It can grind one's gears (speaking of which, a classic example of critique against the mechanization of time in modern capitalism was "Modern Times" and its iconic clock scene) whether they are punctual or not. In this case, the absolute tone of TFA is what struck me.

Besides, the value of "struck a nerve" as an argument is close to zero. One could say just it as well against a doctor that rants against an anti-vaxing comment for example. Doesn't mean the doctor is wrong.


Yes, racist imposition of cultural norms to the world at large tends to strike some nerves...


If you want to coordinate 10 people being at the same place at it's racist to expect everyone to be on time?

Surely you see how that's a laughable argument.


Invoking racism on someone who disagrees with you isn’t usually a hallmark of the intellectually honest.


Strawman arguments aren't "usually a hallmark of the intellectually honest" either.

I didn't randomly invoke racism.

I made an argument which you omit here: that the concept of punctuality is cultural and relative, and that the author's blanket "You Are Rude and Selfish" is thus racist. The same exact accusation has been used historically to create the "lazy" / "laid-back" black, middle eastern, latino, african, etc stereotype...


Culture is not race. Imposing one's cultural norms on people of other cultures, while distasteful, is not racist, it is merely insensitive.

Feeling offended doesn't mean racism is afoot.


Despite your best intentions, I think you're being very narrow minded by focusing on largely irrelevant (in this context) history and culture. The author of this article is right to point out that you're wasting everyone's time by not showing up on time, not due to an emergency, but due to your own laziness.


I guess you never meet for work...


As someone who is part of something like 20 meetings or more every week - my role is very meeting-centric - I'll only say two things.

1) I find it extremely annoying to receive a message 30 seconds after the start of a meeting asking if I can join. Don't do this. Someone might literally be taking their only bathroom or snack break or stretch between 5 hours in a row of meetings.

2) If the rudest thing you can do is waste someone's time, then poorly run meetings trump minor meeting delays by a ratio of about 99:1.


This!! Meeting agendas beforehand and recap of what was decided at the end please!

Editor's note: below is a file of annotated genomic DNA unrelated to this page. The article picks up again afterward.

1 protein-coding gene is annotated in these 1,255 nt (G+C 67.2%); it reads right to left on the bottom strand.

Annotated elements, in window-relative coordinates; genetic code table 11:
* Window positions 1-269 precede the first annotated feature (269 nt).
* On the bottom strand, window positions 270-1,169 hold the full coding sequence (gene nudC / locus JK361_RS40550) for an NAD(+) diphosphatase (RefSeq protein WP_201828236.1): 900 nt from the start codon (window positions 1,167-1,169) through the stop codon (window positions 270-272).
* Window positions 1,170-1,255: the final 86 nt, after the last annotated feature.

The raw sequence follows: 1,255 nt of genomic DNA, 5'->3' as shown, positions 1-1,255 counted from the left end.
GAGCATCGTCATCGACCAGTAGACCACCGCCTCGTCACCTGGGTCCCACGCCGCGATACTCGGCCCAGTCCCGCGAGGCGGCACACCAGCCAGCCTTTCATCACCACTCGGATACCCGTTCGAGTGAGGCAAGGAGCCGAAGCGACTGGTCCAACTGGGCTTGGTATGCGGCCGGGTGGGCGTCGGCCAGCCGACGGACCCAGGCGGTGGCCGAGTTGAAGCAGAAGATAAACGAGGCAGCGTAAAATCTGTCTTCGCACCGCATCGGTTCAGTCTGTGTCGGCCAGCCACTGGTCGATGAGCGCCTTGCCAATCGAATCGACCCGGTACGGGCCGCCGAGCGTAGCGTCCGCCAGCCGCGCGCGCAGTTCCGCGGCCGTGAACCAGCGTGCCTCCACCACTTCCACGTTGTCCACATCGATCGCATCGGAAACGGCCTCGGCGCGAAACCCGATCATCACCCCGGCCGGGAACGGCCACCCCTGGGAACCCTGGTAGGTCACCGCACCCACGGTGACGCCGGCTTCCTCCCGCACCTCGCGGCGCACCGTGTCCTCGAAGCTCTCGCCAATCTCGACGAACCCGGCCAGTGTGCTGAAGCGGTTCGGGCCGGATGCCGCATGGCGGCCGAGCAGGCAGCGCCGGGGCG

> And certainly I consider serial lateness a character flaw which I take into account when working out who to promote, who to hire and who to count amongst my real friends.

So, it's about 9 years since this article has published. What has this attitude done for Greg? Has it found him more conscientious employees and more caring friends? Has he, a recruiter, been able to work with top candidates?

I think the question of the appropriateness of running late is an empirical question, not just one of loud opinions or appeals (or non-appeals) to fashion. Does the employee who shows up at 3:10 to coffee actually lose out on things compared to the one who shows up at 2:58 (and therefore does not schedule a 2:00 meeting)? Does the dentist who books fewer customers to be always on time make more money? (Actually, does Greg's dentist treat every customer with the sort of respect he wants - or only him?) Do the party-goers who show up to a 7:30 party at 7:30 instead of 9 have more fun?


IMHO more importantly is letting the others know that you're running late and why. Are you 20 minutes late? Fine, the I can keep coding for another 20 minutes. Same with my dentist, since the article brings it up, which informs me ahead that my appointment will be delayed by X minutes because of an emergency or similar. No problem, I won't leave work until I need to then.

That said, if someone is running late without explanation, like that guy with the sandwich, why didn't they just start the meeting? Was he really that vitally important?


I like it when they just lock the door to meeting room when to meeting starts.


I'm sorry I gave this entitled drivel the benefit of a click. It's just a rant about how much more important his time is than everyone else's (flouncing on a dentist's office running behind and then crediting it with never having to wait again? wow. just wow).

It's almost as if we live in a world where communication of boundaries, needs, timestyles, norms and constraints is important and even necessary to working with other people.

It might even yield better results than just using it as just another excuse to treat people with similar approaches, constraints (or lack thereof), and abilities to you better than those who don't.


It is a rant, yes, but you should value your time. It's probably the most important thing you have, in my opinion.

You don't need to force consistently late people to be on time. That's not your business.

But you don't have to associate with them.


Actually you have to, because it's your job most of the time.

What you're doing wrong then is scheduling the meeting poorly, without asking the others, which is your problem. It's typical of boss command structure. Expect problems.

Literally the worst thing is people all being forced to work 9 to 5. It's a compounding commute and scheduling disaster. Next to that, planning a meeting near those start or end hours.


I think maybe we are talking about different things. Yes I agree you should try to set expectations and figure out the discrepancies or if you are wrong. Also, you shouldn't schedule meetings at those times (I just had a manager schedule a reoccurring meeting for 5-6? Really??)


There are two ways to look at it: That person is being rude and selfish, behaving that way. I don't know why that person is behaving that way, but I'll keep an open mind!


I agree with most of what this author said, but I definitely do not agree when it comes to parties.

Wasting people's time by not showing up to meetings within a few minutes of the appointed time, especially, is such a selfish thing to do. I think it's so important to be flexible and understanding of people, but it sounds like this guy is working with people who casually show up 15-30 minutes late without remorse. That's horrible.


Depends on how the meeting is scheduled. There are a few times where it's near impossible to get everyone on time no matter what you do: on start of work day or before, right after dinner break.

It's sometimes a signal the meeting is perceived to be of low value.